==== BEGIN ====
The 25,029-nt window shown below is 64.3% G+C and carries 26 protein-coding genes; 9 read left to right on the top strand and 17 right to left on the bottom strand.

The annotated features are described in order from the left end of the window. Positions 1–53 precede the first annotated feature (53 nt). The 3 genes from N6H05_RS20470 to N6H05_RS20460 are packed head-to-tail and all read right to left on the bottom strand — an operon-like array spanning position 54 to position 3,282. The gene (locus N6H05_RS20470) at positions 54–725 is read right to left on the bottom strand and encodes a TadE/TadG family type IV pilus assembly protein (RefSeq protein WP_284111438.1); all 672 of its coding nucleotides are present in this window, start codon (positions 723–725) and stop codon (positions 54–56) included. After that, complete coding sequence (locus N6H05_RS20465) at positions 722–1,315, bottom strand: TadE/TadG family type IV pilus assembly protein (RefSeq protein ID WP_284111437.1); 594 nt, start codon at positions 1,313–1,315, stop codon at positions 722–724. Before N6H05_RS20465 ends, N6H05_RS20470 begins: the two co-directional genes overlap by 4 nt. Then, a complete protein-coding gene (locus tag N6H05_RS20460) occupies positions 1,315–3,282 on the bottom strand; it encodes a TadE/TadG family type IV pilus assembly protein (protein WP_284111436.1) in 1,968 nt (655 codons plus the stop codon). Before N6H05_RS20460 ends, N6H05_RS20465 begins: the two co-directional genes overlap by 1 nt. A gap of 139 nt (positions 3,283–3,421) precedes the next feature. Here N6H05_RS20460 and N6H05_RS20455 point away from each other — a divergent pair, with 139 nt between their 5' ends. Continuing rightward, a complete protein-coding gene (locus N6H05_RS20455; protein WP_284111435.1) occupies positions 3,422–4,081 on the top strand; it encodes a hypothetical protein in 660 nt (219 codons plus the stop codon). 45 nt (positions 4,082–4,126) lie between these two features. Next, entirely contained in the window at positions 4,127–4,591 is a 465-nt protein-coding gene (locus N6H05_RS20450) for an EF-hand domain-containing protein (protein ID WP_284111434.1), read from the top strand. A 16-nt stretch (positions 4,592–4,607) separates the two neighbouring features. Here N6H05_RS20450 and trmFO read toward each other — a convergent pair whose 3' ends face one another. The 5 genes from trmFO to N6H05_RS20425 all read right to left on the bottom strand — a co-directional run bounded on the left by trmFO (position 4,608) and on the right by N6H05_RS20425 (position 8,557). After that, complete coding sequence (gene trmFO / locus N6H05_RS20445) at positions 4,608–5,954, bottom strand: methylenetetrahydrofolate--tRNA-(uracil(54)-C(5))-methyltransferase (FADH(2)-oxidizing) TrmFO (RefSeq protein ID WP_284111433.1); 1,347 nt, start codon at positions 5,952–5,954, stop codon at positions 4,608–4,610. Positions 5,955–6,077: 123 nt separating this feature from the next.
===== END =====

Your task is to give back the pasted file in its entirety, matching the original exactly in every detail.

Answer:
The 25,029-nt window shown below is 64.3% G+C and carries 26 protein-coding genes; 9 read left to right on the top strand and 17 right to left on the bottom strand.

The annotated features are described in order from the left end of the window. Positions 1–53 precede the first annotated feature (53 nt). The 3 genes from N6H05_RS20470 to N6H05_RS20460 are packed head-to-tail and all read right to left on the bottom strand — an operon-like array spanning position 54 to position 3,282. The gene (locus N6H05_RS20470) at positions 54–725 is read right to left on the bottom strand and encodes a TadE/TadG family type IV pilus assembly protein (RefSeq protein WP_284111438.1); all 672 of its coding nucleotides are present in this window, start codon (positions 723–725) and stop codon (positions 54–56) included. After that, complete coding sequence (locus N6H05_RS20465) at positions 722–1,315, bottom strand: TadE/TadG family type IV pilus assembly protein (RefSeq protein ID WP_284111437.1); 594 nt, start codon at positions 1,313–1,315, stop codon at positions 722–724. Before N6H05_RS20465 ends, N6H05_RS20470 begins: the two co-directional genes overlap by 4 nt. Then, a complete protein-coding gene (locus tag N6H05_RS20460) occupies positions 1,315–3,282 on the bottom strand; it encodes a TadE/TadG family type IV pilus assembly protein (protein WP_284111436.1) in 1,968 nt (655 codons plus the stop codon). Before N6H05_RS20460 ends, N6H05_RS20465 begins: the two co-directional genes overlap by 1 nt. A gap of 139 nt (positions 3,283–3,421) precedes the next feature. Here N6H05_RS20460 and N6H05_RS20455 point away from each other — a divergent pair, with 139 nt between their 5' ends. Continuing rightward, a complete protein-coding gene (locus N6H05_RS20455; protein WP_284111435.1) occupies positions 3,422–4,081 on the top strand; it encodes a hypothetical protein in 660 nt (219 codons plus the stop codon). 45 nt (positions 4,082–4,126) lie between these two features. Next, entirely contained in the window at positions 4,127–4,591 is a 465-nt protein-coding gene (locus N6H05_RS20450) for an EF-hand domain-containing protein (protein ID WP_284111434.1), read from the top strand. A 16-nt stretch (positions 4,592–4,607) separates the two neighbouring features. Here N6H05_RS20450 and trmFO read toward each other — a convergent pair whose 3' ends face one another. The 5 genes from trmFO to N6H05_RS20425 all read right to left on the bottom strand — a co-directional run bounded on the left by trmFO (position 4,608) and on the right by N6H05_RS20425 (position 8,557). After that, complete coding sequence (gene trmFO / locus N6H05_RS20445) at positions 4,608–5,954, bottom strand: methylenetetrahydrofolate--tRNA-(uracil(54)-C(5))-methyltransferase (FADH(2)-oxidizing) TrmFO (RefSeq protein ID WP_284111433.1); 1,347 nt, start codon at positions 5,952–5,954, stop codon at positions 4,608–4,610. Positions 5,955–6,077: 123 nt separating this feature from the next.